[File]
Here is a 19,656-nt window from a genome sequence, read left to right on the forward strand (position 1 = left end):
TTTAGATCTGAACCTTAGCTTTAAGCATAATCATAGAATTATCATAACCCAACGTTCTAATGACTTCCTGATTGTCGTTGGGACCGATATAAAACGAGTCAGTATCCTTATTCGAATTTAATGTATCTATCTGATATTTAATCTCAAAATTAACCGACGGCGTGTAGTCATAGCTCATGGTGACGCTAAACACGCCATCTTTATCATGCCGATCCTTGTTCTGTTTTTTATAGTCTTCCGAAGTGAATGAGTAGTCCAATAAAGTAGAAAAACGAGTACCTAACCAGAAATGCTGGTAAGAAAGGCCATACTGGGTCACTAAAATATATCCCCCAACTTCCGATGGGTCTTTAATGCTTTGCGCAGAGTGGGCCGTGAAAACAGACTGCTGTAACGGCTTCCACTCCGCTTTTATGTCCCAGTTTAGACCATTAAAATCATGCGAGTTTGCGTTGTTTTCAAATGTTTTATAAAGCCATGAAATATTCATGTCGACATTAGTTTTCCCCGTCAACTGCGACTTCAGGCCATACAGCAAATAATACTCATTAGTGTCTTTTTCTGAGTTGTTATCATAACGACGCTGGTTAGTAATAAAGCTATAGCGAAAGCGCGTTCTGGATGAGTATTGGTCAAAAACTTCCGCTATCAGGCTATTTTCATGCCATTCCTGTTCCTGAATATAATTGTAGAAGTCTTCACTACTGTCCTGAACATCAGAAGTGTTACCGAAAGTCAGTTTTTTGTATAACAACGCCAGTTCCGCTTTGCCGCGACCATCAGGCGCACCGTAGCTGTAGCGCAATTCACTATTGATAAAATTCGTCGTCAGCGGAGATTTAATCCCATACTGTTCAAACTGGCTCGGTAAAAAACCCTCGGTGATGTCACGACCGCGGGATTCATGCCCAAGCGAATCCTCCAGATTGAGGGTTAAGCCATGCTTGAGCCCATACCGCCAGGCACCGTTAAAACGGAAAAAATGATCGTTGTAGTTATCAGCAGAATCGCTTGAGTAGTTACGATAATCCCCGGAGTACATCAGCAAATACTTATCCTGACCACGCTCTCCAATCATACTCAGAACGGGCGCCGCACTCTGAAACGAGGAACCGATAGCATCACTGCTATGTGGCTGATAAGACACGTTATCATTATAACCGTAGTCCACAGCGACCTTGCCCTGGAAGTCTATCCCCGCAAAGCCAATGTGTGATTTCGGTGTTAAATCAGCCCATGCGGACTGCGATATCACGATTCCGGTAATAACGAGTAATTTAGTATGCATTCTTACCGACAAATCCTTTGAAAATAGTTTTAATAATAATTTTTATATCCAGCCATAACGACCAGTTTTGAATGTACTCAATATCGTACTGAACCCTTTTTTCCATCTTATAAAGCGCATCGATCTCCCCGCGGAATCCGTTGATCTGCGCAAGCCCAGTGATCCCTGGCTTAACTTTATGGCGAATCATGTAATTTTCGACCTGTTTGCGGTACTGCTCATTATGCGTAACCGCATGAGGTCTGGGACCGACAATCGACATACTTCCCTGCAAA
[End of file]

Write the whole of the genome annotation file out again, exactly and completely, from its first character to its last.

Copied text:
Here is a 19,656-nt window from a genome sequence, read left to right on the forward strand (position 1 = left end):
TTTAGATCTGAACCTTAGCTTTAAGCATAATCATAGAATTATCATAACCCAACGTTCTAATGACTTCCTGATTGTCGTTGGGACCGATATAAAACGAGTCAGTATCCTTATTCGAATTTAATGTATCTATCTGATATTTAATCTCAAAATTAACCGACGGCGTGTAGTCATAGCTCATGGTGACGCTAAACACGCCATCTTTATCATGCCGATCCTTGTTCTGTTTTTTATAGTCTTCCGAAGTGAATGAGTAGTCCAATAAAGTAGAAAAACGAGTACCTAACCAGAAATGCTGGTAAGAAAGGCCATACTGGGTCACTAAAATATATCCCCCAACTTCCGATGGGTCTTTAATGCTTTGCGCAGAGTGGGCCGTGAAAACAGACTGCTGTAACGGCTTCCACTCCGCTTTTATGTCCCAGTTTAGACCATTAAAATCATGCGAGTTTGCGTTGTTTTCAAATGTTTTATAAAGCCATGAAATATTCATGTCGACATTAGTTTTCCCCGTCAACTGCGACTTCAGGCCATACAGCAAATAATACTCATTAGTGTCTTTTTCTGAGTTGTTATCATAACGACGCTGGTTAGTAATAAAGCTATAGCGAAAGCGCGTTCTGGATGAGTATTGGTCAAAAACTTCCGCTATCAGGCTATTTTCATGCCATTCCTGTTCCTGAATATAATTGTAGAAGTCTTCACTACTGTCCTGAACATCAGAAGTGTTACCGAAAGTCAGTTTTTTGTATAACAACGCCAGTTCCGCTTTGCCGCGACCATCAGGCGCACCGTAGCTGTAGCGCAATTCACTATTGATAAAATTCGTCGTCAGCGGAGATTTAATCCCATACTGTTCAAACTGGCTCGGTAAAAAACCCTCGGTGATGTCACGACCGCGGGATTCATGCCCAAGCGAATCCTCCAGATTGAGGGTTAAGCCATGCTTGAGCCCATACCGCCAGGCACCGTTAAAACGGAAAAAATGATCGTTGTAGTTATCAGCAGAATCGCTTGAGTAGTTACGATAATCCCCGGAGTACATCAGCAAATACTTATCCTGACCACGCTCTCCAATCATACTCAGAACGGGCGCCGCACTCTGAAACGAGGAACCGATAGCATCACTGCTATGTGGCTGATAAGACACGTTATCATTATAACCGTAGTCCACAGCGACCTTGCCCTGGAAGTCTATCCCCGCAAAGCCAATGTGTGATTTCGGTGTTAAATCAGCCCATGCGGACTGCGATATCACGATTCCGGTAATAACGAGTAATTTAGTATGCATTCTTACCGACAAATCCTTTGAAAATAGTTTTAATAATAATTTTTATATCCAGCCATAACGACCAGTTTTGAATGTACTCAATATCGTACTGAACCCTTTTTTCCATCTTATAAAGCGCATCGATCTCCCCGCGGAATCCGTTGATCTGCGCAAGCCCAGTGATCCCTGGCTTAACTTTATGGCGAATCATGTAATTTTCGACCTGTTTGCGGTACTGCTCATTATGCGTAACCGCATGAGGTCTGGGACCGACAATCGACATACTTCCCTGCAAA